Issue 1 / 21 January 2013

A NEW smartphone app aimed at making clinical photography legally safe for doctors, patients and practices is just weeks away from release, according to the surgeon involved in its development.

Dr David Hunter-Smith, a plastic and reconstructive surgeon with Peninsula Health in Victoria, said the app would address the legal and security issues inherent in the booming use of smartphones in clinical situations.

News of the app coincides with an article published in this week’s MJA warning clinicians of their legal obligations regarding consent and privacy with clinical photography. (1)

The authors of the article, which included a lawyer and dermatologists, concluded that the medical and legal professions were playing catch-up with the technology.

They wrote that while there were many benefits with clinical photography, doctors had legal obligations regarding the storage of and access to photos, and that the photos could also be used in legal proceedings arising from patient complaints.

“As determined by federal law, patient information (including photographs) should not be collected for inclusion in a record unless it is necessary for the purpose for which it is collected; and in such cases the patient must be informed or be aware beforehand not only of the reason for the collection of the information, but also to whom it is likely to be disclosed”, the authors wrote.

“The obligations … may be very difficult to meet in the context of a busy clinical setting, and may seem burdensome … The Australian medical profession and legal system are facing the challenge of evolving with the same rapidity as the technology that has made clinical photography and electronic record sharing so integral to clinical practice today.”

Medical defence organisation Avant said all medical staff — clinical and administrative — should be aware that photos are part of a patient’s medical record.

Kate Gillman, Avant’s head of practice – civil (NSW), told MJA InSight that clinical photos were subject to the same privacy policies and professional regulation requirements as all other medical records.

The issue of clinical photography also attracted several letters to the latest issue of the MJA in response to an earlier article saying that a “click first, care later” culture was developing in medicine because of a failure to properly manage the burgeoning use of smartphones to take medical photos. (2)

Dr Jillian Tomlinson, the coauthor of one of the letters and a Victorian plastic, reconstructive and hand surgeon, told MJA InSight that the ethical, privacy and legal issues surrounding clinical photography were becoming a matter of urgency. (3)

“One hospital in Melbourne told its employees that they could not take photographs on their mobile phones or personal cameras, and that led many clinicians to wonder how this could be resolved”, Dr Tomlinson said.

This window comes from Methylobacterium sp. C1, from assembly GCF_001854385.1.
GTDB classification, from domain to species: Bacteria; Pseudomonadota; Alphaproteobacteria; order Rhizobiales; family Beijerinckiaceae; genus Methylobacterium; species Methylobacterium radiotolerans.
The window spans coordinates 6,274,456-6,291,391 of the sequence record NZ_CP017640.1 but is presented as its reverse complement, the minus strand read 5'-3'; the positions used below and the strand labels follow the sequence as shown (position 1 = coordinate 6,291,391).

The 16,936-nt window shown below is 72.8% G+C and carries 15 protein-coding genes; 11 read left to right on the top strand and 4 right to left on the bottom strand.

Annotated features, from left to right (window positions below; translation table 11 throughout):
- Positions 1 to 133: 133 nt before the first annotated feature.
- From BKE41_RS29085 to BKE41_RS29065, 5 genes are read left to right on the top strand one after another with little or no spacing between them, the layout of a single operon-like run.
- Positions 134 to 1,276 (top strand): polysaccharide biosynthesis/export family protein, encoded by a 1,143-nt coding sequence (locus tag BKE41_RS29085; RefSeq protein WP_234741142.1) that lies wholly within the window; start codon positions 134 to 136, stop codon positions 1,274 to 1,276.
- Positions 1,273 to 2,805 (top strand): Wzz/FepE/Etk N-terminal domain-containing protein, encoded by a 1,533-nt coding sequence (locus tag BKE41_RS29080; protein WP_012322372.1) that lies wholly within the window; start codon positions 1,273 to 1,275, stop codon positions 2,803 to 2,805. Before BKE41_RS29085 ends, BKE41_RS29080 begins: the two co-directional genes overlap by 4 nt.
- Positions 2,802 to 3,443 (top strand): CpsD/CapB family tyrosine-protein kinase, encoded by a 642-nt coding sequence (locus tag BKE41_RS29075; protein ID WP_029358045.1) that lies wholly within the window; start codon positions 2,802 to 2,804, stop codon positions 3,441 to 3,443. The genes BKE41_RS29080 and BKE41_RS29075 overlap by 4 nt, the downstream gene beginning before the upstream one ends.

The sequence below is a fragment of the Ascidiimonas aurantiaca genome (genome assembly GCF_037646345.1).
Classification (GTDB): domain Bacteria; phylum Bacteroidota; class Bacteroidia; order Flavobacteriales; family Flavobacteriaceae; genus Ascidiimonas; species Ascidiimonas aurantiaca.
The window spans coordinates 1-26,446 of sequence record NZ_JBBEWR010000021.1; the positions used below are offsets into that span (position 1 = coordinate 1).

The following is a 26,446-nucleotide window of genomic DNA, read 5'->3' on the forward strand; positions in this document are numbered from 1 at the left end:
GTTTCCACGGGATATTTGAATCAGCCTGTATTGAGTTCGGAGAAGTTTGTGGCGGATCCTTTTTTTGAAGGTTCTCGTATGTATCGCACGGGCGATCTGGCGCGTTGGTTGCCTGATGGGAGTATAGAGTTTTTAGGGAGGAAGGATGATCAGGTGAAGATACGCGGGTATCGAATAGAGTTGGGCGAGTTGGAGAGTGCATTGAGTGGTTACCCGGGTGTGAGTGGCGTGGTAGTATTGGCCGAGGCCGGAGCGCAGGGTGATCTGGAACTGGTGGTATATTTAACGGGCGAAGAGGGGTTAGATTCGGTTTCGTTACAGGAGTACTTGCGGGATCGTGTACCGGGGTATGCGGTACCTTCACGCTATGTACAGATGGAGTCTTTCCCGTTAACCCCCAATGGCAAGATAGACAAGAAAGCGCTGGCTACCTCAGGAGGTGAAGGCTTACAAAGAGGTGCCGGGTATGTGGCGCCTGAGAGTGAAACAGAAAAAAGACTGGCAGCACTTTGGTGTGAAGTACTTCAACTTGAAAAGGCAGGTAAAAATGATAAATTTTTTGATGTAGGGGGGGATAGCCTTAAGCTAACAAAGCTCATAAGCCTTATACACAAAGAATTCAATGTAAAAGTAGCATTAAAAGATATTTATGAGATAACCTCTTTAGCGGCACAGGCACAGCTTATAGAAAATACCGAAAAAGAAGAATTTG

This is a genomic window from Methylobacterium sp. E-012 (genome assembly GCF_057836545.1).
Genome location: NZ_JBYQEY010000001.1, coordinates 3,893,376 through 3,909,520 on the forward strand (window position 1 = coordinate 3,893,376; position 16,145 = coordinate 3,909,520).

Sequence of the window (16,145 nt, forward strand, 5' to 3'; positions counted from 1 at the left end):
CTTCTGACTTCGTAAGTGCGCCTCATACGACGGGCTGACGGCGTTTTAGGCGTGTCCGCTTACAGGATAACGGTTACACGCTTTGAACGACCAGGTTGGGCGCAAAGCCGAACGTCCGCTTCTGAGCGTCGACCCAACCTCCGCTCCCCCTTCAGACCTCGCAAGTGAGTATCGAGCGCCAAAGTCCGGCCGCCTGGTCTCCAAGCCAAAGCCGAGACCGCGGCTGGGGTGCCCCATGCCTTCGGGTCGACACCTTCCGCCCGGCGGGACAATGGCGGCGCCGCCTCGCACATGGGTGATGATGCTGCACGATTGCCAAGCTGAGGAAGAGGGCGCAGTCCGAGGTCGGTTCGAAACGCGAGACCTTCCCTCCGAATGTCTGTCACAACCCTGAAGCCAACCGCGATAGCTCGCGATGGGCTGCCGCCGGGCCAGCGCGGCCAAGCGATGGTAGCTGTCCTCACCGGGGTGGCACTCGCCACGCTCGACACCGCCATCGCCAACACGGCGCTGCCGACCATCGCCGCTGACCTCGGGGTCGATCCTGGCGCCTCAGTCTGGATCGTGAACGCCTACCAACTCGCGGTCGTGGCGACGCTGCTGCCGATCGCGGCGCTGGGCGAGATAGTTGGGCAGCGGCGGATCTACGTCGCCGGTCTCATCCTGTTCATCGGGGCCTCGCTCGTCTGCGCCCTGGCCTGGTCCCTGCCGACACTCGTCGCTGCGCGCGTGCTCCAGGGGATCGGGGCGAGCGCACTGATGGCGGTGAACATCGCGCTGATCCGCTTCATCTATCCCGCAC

“One of the answers may be software solutions or apps which both address the burden of consent and can then upload the photo to the hospital’s own medical records system.”

Dr Tomlinson said the Austin Hospital in Melbourne was trialling the use of mobile devices linked to the hospital’s internal system.

Dr Hunter-Smith said the smartphone app he was helping develop was an important step in smartphone photography, which he described as “incredibly efficient and it’s a really good tool”.

“But the reality is that often no written consent is obtained [for taking photos], the resulting photo is sent insecurely, either by SMS or email, and it ends up on a couple of open devices. The photo is not available to the patient either through Freedom of Information avenues or in their medical record.”

Dr Hunter-Smith said the app works by storing the photo within the app itself, rather than on the phone, and prompts the doctor to seek consent from the patient. This can be given in two ways — by the patient signing the screen, or by recording a verbal consent.

The photograph is stored securely on a website which requires login access.

“We’re confident we’ve addressed all the legal requirements and security measures”, Dr Hunter-Smith said.

– Cate Swannell

1. MJA 2013; 198: 48-49
2. MJA 2012; 197: 265
3. MJA 2013; 198: 21-22

Posted 21 January 2013

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4 thoughts on “App may solve photo legal risks

  1. Catherine Sharp says:

    I am a Wound Consultant funded by a Medicare Local group to see residents in Residential Aged Care Facilities. I have always taken photos of wounds, cropped to hopefully deidentify, & emailed to GPs and / or used for education purposes as Power Point presentations.

    Even though I have asked permission of the resident or relatives I have nothing in writing.

    I am conscious that this is a potential minefield & would love to have a secure system.

  2. Rob.the.Physician says:

    Surely with photos “being worth a thousand words” and the use of such as a “teaching-tool”,clinicians making use of photos is …a given! Any arguments to the contrary will see clinicians ‘of my vintage’ giving teaching ‘the flick’!!

  3. Henry Woo says:

    I’m all in favour of using images through sms and email for communication between clinicians in the manner as described by Catherine Sharp. Valid concerns are made about potential inappropriate use of clinical images. The vast vast majority of doctors utilise this mode of communication appropriately. I am, however, concerned when I see doctors on social media (particularly Twitter) who post de-identified images of pathology or radiology for entertainment purposes – it is interesting that these doctors tend to operate under pseudonyms rather than using their real names. Sadly, it only takes a few individuals to create the call of regulation.

  4. mycosis says:

    As usual bureaucracy and rampant legalism trump traditional commonsense practice..mycosis

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